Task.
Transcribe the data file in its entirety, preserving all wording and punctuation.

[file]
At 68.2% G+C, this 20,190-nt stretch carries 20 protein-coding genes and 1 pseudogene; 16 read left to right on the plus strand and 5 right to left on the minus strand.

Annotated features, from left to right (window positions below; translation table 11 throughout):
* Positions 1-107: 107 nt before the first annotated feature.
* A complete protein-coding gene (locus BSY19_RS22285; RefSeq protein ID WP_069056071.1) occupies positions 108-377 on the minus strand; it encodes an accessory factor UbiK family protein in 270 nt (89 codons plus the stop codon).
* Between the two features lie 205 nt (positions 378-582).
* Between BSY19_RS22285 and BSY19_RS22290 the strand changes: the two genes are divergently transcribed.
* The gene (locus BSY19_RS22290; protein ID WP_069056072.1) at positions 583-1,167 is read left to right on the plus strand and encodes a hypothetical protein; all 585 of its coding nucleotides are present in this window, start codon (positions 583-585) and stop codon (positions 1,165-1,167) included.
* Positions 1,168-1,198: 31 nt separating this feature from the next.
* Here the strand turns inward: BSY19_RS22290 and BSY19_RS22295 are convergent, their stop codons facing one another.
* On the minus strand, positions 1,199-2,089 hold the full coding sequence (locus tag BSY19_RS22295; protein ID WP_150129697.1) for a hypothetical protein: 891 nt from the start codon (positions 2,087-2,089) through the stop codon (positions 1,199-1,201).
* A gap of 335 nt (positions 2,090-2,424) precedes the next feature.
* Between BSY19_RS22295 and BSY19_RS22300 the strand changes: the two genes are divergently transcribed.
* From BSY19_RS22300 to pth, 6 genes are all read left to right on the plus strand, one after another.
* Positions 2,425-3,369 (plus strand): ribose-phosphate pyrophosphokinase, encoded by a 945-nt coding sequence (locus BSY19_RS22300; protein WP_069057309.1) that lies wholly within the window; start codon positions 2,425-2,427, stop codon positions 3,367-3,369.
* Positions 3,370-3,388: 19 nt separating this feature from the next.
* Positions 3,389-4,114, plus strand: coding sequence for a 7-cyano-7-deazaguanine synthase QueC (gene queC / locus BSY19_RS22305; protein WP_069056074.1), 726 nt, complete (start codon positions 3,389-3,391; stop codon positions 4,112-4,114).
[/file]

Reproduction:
At 68.2% G+C, this 20,190-nt stretch carries 20 protein-coding genes and 1 pseudogene; 16 read left to right on the plus strand and 5 right to left on the minus strand.

Annotated features, from left to right (window positions below; translation table 11 throughout):
* Positions 1-107: 107 nt before the first annotated feature.
* A complete protein-coding gene (locus BSY19_RS22285; RefSeq protein ID WP_069056071.1) occupies positions 108-377 on the minus strand; it encodes an accessory factor UbiK family protein in 270 nt (89 codons plus the stop codon).
* Between the two features lie 205 nt (positions 378-582).
* Between BSY19_RS22285 and BSY19_RS22290 the strand changes: the two genes are divergently transcribed.
* The gene (locus BSY19_RS22290; protein ID WP_069056072.1) at positions 583-1,167 is read left to right on the plus strand and encodes a hypothetical protein; all 585 of its coding nucleotides are present in this window, start codon (positions 583-585) and stop codon (positions 1,165-1,167) included.
* Positions 1,168-1,198: 31 nt separating this feature from the next.
* Here the strand turns inward: BSY19_RS22290 and BSY19_RS22295 are convergent, their stop codons facing one another.
* On the minus strand, positions 1,199-2,089 hold the full coding sequence (locus tag BSY19_RS22295; protein ID WP_150129697.1) for a hypothetical protein: 891 nt from the start codon (positions 2,087-2,089) through the stop codon (positions 1,199-1,201).
* A gap of 335 nt (positions 2,090-2,424) precedes the next feature.
* Between BSY19_RS22295 and BSY19_RS22300 the strand changes: the two genes are divergently transcribed.
* From BSY19_RS22300 to pth, 6 genes are all read left to right on the plus strand, one after another.
* Positions 2,425-3,369 (plus strand): ribose-phosphate pyrophosphokinase, encoded by a 945-nt coding sequence (locus BSY19_RS22300; protein WP_069057309.1) that lies wholly within the window; start codon positions 2,425-2,427, stop codon positions 3,367-3,369.
* Positions 3,370-3,388: 19 nt separating this feature from the next.
* Positions 3,389-4,114, plus strand: coding sequence for a 7-cyano-7-deazaguanine synthase QueC (gene queC / locus BSY19_RS22305; protein WP_069056074.1), 726 nt, complete (start codon positions 3,389-3,391; stop codon positions 4,112-4,114).